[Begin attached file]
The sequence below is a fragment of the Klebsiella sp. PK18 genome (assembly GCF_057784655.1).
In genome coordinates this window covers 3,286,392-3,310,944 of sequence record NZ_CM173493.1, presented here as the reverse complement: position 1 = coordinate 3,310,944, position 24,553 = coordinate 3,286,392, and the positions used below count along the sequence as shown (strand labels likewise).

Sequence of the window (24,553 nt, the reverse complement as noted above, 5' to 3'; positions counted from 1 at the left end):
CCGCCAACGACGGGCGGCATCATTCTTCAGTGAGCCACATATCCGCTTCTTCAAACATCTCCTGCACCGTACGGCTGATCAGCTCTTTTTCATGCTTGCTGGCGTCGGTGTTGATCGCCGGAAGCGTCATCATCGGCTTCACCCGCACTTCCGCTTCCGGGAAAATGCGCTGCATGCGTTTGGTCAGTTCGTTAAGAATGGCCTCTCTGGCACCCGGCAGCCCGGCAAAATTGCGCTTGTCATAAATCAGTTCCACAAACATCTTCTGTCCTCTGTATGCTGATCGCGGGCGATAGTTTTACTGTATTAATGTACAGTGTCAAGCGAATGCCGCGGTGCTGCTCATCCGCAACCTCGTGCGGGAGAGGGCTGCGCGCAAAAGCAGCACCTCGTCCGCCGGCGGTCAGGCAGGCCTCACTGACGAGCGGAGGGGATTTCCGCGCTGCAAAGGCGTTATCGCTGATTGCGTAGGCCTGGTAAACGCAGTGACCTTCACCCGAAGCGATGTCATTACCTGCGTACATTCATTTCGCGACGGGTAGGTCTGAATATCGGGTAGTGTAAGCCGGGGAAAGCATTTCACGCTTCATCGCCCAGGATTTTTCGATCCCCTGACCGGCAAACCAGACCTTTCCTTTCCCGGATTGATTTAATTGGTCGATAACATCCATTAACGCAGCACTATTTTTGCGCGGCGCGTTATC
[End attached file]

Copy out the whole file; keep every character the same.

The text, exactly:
The sequence below is a fragment of the Klebsiella sp. PK18 genome (assembly GCF_057784655.1).
In genome coordinates this window covers 3,286,392-3,310,944 of sequence record NZ_CM173493.1, presented here as the reverse complement: position 1 = coordinate 3,310,944, position 24,553 = coordinate 3,286,392, and the positions used below count along the sequence as shown (strand labels likewise).

Sequence of the window (24,553 nt, the reverse complement as noted above, 5' to 3'; positions counted from 1 at the left end):
CCGCCAACGACGGGCGGCATCATTCTTCAGTGAGCCACATATCCGCTTCTTCAAACATCTCCTGCACCGTACGGCTGATCAGCTCTTTTTCATGCTTGCTGGCGTCGGTGTTGATCGCCGGAAGCGTCATCATCGGCTTCACCCGCACTTCCGCTTCCGGGAAAATGCGCTGCATGCGTTTGGTCAGTTCGTTAAGAATGGCCTCTCTGGCACCCGGCAGCCCGGCAAAATTGCGCTTGTCATAAATCAGTTCCACAAACATCTTCTGTCCTCTGTATGCTGATCGCGGGCGATAGTTTTACTGTATTAATGTACAGTGTCAAGCGAATGCCGCGGTGCTGCTCATCCGCAACCTCGTGCGGGAGAGGGCTGCGCGCAAAAGCAGCACCTCGTCCGCCGGCGGTCAGGCAGGCCTCACTGACGAGCGGAGGGGATTTCCGCGCTGCAAAGGCGTTATCGCTGATTGCGTAGGCCTGGTAAACGCAGTGACCTTCACCCGAAGCGATGTCATTACCTGCGTACATTCATTTCGCGACGGGTAGGTCTGAATATCGGGTAGTGTAAGCCGGGGAAAGCATTTCACGCTTCATCGCCCAGGATTTTTCGATCCCCTGACCGGCAAACCAGACCTTTCCTTTCCCGGATTGATTTAATTGGTCGATAACATCCATTAACGCAGCACTATTTTTGCGCGGCGCGTTATC